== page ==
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12                                           FLORA INDICA.

Sami gsusiles, sulcati. Folia longe petiolala, Integra vel ssepius 3-secta; foliola
coriacea, reticulato-venosa, 3-4 uncias longa, 4-2 lata, ovata vel ovato-lanceolata
aeuminata hasi rotundata vel eordata, integenima vel subserrata. Pamcula decom-
positee. JBrqctea siepius minute, sed interdum foliacese. Pedicelti longi, graciles.
Mdbastri cylindracei. Sepala erecta, oblonga, 4-5 lineas longa, subacuta, margine
prsesertim puberula. Filamenta ad antheram usque longe sericeo-pilosa. Achenia

sericea.

1.  C. IwMfolia (DC. Jbyst. i, 140, Prod. i. 4),

Described irom a flowerless specimen, is indeterminable, but most be either C.
ffremaflora or C. WigMana. C. loasifolia of Don, Prod. 191, is also indetermi-
nable without an authentic specimen, but it is probably a form of C. Buchananiana.

2.  C. sca&wqfolia (DC. Syst, i. 154, Prod. i. 7); in India? (Herb.
Mus. Par.)

3.  0. mfow (DC. Syst. i. 154, Prod. i. 7); in India?  (Herb. Mua.
Paris.)

4.  C. eomow (DC. Syst. i. 156, Prod. i. 8); in Ind. Or. (Herb. Mus.
Paris).

This may perhaps be C. triloba, Heyne.

5.  C. grwa (Wall. Cat. 4671! non Benth.)   Taong Dong, Ava.

We have examined the specimen of this plant in the Linnean Society's Herbarium.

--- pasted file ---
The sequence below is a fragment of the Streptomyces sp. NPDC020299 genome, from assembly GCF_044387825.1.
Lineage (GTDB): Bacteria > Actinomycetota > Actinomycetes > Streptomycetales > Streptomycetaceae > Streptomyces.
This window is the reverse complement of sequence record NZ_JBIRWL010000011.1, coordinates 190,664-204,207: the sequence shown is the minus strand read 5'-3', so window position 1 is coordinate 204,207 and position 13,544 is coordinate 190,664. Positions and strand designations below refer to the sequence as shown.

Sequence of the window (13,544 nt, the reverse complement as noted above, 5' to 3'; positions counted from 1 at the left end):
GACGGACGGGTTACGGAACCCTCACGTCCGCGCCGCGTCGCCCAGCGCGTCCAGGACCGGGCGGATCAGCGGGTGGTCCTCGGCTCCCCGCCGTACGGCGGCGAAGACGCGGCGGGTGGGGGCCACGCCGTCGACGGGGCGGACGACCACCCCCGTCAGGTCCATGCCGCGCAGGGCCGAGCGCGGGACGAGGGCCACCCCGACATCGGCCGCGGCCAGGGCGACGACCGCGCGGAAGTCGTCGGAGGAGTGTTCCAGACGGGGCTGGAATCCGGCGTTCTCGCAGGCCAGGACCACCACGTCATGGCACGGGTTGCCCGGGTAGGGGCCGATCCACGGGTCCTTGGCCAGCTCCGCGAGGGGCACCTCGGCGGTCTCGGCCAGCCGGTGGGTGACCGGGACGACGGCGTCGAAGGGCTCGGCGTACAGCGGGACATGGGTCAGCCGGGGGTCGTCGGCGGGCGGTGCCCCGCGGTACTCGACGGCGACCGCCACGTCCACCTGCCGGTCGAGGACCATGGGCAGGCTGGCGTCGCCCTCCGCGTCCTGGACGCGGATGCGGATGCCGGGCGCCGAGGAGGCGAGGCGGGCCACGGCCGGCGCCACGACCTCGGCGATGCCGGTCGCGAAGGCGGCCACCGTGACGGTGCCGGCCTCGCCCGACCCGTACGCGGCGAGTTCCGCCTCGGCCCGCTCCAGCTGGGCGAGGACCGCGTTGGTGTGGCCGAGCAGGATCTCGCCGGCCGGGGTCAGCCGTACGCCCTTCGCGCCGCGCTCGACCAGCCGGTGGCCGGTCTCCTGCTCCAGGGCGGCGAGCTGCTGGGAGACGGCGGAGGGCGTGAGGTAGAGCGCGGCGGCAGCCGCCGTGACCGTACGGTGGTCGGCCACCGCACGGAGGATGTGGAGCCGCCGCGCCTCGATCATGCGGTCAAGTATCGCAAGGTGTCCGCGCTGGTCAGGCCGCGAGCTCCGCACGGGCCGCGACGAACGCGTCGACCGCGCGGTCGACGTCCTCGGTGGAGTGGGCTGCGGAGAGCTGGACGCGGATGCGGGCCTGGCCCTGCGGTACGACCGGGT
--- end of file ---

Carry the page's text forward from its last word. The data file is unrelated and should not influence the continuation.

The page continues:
It is not in flower or fruit, and is the terminal shoot of a young plant. The leaves
are 8^10 inches in length, bipinnate, the leaflets of thin texture, oblong-lanceolate,
coarsely toothed or incised, and about S inches long. It is probably an unclescribed
species,

Tribus II. ANEMONEJB.

Sepala sestivatione imbricata. Petala nulla vel plana. Carpella mo-
nosperma, semine pendulo.—Herbae/oZm aHernis,

3. THAUCTRUM, L.

Iimfacrum sub flore nullum. iSepala 4-5, eestivatione imbricata.
Petala nulla. Stamina numerosa. Carpella monosperma, indebiscen-
tia, ecandata.—Herbee perennes; caulibus annuls; jBioribus paniculaMs,

This is a very extensive genus, the species of which are abundant throughout the
northern hemisphere and the mountains of the tropics, but which is only represented
south of the tropics by one or two species at the Cape of Good Hope. All the species
are subject to great variation in the size and form of the leaves, which are usually
much divided. They are very widely spread over lie mountainous parts of India, more
especially In the Himalaya, and the Indian species seem quite as variable as those of
Europe, the number of which is, we are convinced, very muck over-estimated in
modfox-'systematic works. Most of the Indian species inhabit the shady moun-
tain forests of the Himalaya during the rainy season, and are very different from
those of Europe, some of them being the same as those which inhabit the Indian
islands, wh2e others will probably be found to extend into the still unknown moun-
tain districts of West China, The alpine species however are European, and are
quite as plentiful in the Himalaya as on the mountains of Europe and Siberia. It